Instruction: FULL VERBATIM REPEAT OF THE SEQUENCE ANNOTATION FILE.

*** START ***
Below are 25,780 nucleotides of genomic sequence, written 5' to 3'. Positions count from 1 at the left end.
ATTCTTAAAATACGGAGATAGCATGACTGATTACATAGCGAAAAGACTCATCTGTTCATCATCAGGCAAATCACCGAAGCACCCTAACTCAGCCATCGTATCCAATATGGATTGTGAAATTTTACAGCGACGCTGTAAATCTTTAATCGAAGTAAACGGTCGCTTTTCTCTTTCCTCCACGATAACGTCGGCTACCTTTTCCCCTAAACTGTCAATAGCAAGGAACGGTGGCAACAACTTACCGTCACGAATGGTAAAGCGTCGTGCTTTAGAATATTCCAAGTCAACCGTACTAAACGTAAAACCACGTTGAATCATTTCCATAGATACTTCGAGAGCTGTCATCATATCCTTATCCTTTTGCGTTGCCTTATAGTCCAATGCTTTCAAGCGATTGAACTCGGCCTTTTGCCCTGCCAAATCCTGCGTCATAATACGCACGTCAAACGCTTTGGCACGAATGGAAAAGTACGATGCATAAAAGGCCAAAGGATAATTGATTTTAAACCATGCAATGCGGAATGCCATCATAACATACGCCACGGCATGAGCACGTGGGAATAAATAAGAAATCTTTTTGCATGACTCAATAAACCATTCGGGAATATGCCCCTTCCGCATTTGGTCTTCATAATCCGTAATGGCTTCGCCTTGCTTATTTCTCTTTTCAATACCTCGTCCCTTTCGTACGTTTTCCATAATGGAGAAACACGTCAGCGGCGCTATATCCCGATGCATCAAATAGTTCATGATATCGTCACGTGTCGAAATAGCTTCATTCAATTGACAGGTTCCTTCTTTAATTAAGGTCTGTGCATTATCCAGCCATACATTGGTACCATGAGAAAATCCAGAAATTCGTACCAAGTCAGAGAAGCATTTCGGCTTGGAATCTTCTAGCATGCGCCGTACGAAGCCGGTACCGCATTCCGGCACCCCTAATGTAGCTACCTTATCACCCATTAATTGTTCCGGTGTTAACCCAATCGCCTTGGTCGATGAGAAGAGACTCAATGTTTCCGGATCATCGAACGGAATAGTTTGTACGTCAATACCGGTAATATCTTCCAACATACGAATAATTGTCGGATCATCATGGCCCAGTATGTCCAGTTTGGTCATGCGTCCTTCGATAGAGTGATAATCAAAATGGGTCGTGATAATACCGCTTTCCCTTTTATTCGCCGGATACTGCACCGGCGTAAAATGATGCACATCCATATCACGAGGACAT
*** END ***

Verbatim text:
Below are 25,780 nucleotides of genomic sequence, written 5' to 3'. Positions count from 1 at the left end.
ATTCTTAAAATACGGAGATAGCATGACTGATTACATAGCGAAAAGACTCATCTGTTCATCATCAGGCAAATCACCGAAGCACCCTAACTCAGCCATCGTATCCAATATGGATTGTGAAATTTTACAGCGACGCTGTAAATCTTTAATCGAAGTAAACGGTCGCTTTTCTCTTTCCTCCACGATAACGTCGGCTACCTTTTCCCCTAAACTGTCAATAGCAAGGAACGGTGGCAACAACTTACCGTCACGAATGGTAAAGCGTCGTGCTTTAGAATATTCCAAGTCAACCGTACTAAACGTAAAACCACGTTGAATCATTTCCATAGATACTTCGAGAGCTGTCATCATATCCTTATCCTTTTGCGTTGCCTTATAGTCCAATGCTTTCAAGCGATTGAACTCGGCCTTTTGCCCTGCCAAATCCTGCGTCATAATACGCACGTCAAACGCTTTGGCACGAATGGAAAAGTACGATGCATAAAAGGCCAAAGGATAATTGATTTTAAACCATGCAATGCGGAATGCCATCATAACATACGCCACGGCATGAGCACGTGGGAATAAATAAGAAATCTTTTTGCATGACTCAATAAACCATTCGGGAATATGCCCCTTCCGCATTTGGTCTTCATAATCCGTAATGGCTTCGCCTTGCTTATTTCTCTTTTCAATACCTCGTCCCTTTCGTACGTTTTCCATAATGGAGAAACACGTCAGCGGCGCTATATCCCGATGCATCAAATAGTTCATGATATCGTCACGTGTCGAAATAGCTTCATTCAATTGACAGGTTCCTTCTTTAATTAAGGTCTGTGCATTATCCAGCCATACATTGGTACCATGAGAAAATCCAGAAATTCGTACCAAGTCAGAGAAGCATTTCGGCTTGGAATCTTCTAGCATGCGCCGTACGAAGCCGGTACCGCATTCCGGCACCCCTAATGTAGCTACCTTATCACCCATTAATTGTTCCGGTGTTAACCCAATCGCCTTGGTCGATGAGAAGAGACTCAATGTTTCCGGATCATCGAACGGAATAGTTTGTACGTCAATACCGGTAATATCTTCCAACATACGAATAATTGTCGGATCATCATGGCCCAGTATGTCCAGTTTGGTCATGCGTCCTTCGATAGAGTGATAATCAAAATGGGTCGTGATAATACCGCTTTCCCTTTTATTCGCCGGATACTGCACCGGCGTAAAATGATGCACATCCATATCACGAGGACAT